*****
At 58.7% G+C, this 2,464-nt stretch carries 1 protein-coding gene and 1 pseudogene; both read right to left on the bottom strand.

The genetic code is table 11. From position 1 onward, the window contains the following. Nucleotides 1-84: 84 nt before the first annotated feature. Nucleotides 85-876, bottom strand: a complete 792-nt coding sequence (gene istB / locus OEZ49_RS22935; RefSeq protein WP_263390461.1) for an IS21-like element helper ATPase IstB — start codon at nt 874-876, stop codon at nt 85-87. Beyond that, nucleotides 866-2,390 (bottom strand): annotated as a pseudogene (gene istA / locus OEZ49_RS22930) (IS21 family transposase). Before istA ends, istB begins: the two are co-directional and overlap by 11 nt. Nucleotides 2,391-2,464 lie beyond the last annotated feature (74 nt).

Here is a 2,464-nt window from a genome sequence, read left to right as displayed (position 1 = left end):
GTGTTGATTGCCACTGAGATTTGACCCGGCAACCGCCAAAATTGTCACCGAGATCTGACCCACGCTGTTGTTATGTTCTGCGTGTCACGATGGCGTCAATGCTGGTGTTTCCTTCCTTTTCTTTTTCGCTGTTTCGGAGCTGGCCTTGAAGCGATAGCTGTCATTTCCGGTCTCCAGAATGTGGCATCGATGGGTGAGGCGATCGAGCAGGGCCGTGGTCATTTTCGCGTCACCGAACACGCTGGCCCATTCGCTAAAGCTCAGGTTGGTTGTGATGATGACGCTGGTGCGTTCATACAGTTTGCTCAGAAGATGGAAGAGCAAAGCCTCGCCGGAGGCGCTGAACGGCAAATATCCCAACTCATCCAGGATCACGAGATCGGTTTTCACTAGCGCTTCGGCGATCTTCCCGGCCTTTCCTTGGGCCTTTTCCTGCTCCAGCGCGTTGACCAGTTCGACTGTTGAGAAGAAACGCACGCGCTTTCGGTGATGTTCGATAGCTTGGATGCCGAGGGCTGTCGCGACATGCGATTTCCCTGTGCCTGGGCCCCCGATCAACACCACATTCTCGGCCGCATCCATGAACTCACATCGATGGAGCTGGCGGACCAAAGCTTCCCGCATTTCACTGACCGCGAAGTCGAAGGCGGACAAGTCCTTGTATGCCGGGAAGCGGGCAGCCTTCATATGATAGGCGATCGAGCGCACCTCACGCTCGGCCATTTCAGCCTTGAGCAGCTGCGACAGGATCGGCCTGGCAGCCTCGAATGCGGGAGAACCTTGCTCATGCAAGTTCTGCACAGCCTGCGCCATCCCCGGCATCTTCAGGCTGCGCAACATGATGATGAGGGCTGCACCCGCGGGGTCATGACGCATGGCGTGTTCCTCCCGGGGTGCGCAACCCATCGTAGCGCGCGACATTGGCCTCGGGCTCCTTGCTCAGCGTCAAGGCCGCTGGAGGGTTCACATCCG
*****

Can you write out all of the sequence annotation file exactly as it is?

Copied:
At 58.7% G+C, this 2,464-nt stretch carries 1 protein-coding gene and 1 pseudogene; both read right to left on the bottom strand.

The genetic code is table 11. From position 1 onward, the window contains the following. Nucleotides 1-84: 84 nt before the first annotated feature. Nucleotides 85-876, bottom strand: a complete 792-nt coding sequence (gene istB / locus OEZ49_RS22935; RefSeq protein WP_263390461.1) for an IS21-like element helper ATPase IstB — start codon at nt 874-876, stop codon at nt 85-87. Beyond that, nucleotides 866-2,390 (bottom strand): annotated as a pseudogene (gene istA / locus OEZ49_RS22930) (IS21 family transposase). Before istA ends, istB begins: the two are co-directional and overlap by 11 nt. Nucleotides 2,391-2,464 lie beyond the last annotated feature (74 nt).

Here is a 2,464-nt window from a genome sequence, read left to right as displayed (position 1 = left end):
GTGTTGATTGCCACTGAGATTTGACCCGGCAACCGCCAAAATTGTCACCGAGATCTGACCCACGCTGTTGTTATGTTCTGCGTGTCACGATGGCGTCAATGCTGGTGTTTCCTTCCTTTTCTTTTTCGCTGTTTCGGAGCTGGCCTTGAAGCGATAGCTGTCATTTCCGGTCTCCAGAATGTGGCATCGATGGGTGAGGCGATCGAGCAGGGCCGTGGTCATTTTCGCGTCACCGAACACGCTGGCCCATTCGCTAAAGCTCAGGTTGGTTGTGATGATGACGCTGGTGCGTTCATACAGTTTGCTCAGAAGATGGAAGAGCAAAGCCTCGCCGGAGGCGCTGAACGGCAAATATCCCAACTCATCCAGGATCACGAGATCGGTTTTCACTAGCGCTTCGGCGATCTTCCCGGCCTTTCCTTGGGCCTTTTCCTGCTCCAGCGCGTTGACCAGTTCGACTGTTGAGAAGAAACGCACGCGCTTTCGGTGATGTTCGATAGCTTGGATGCCGAGGGCTGTCGCGACATGCGATTTCCCTGTGCCTGGGCCCCCGATCAACACCACATTCTCGGCCGCATCCATGAACTCACATCGATGGAGCTGGCGGACCAAAGCTTCCCGCATTTCACTGACCGCGAAGTCGAAGGCGGACAAGTCCTTGTATGCCGGGAAGCGGGCAGCCTTCATATGATAGGCGATCGAGCGCACCTCACGCTCGGCCATTTCAGCCTTGAGCAGCTGCGACAGGATCGGCCTGGCAGCCTCGAATGCGGGAGAACCTTGCTCATGCAAGTTCTGCACAGCCTGCGCCATCCCCGGCATCTTCAGGCTGCGCAACATGATGATGAGGGCTGCACCCGCGGGGTCATGACGCATGGCGTGTTCCTCCCGGGGTGCGCAACCCATCGTAGCGCGCGACATTGGCCTCGGGCTCCTTGCTCAGCGTCAAGGCCGCTGGAGGGTTCACATCCG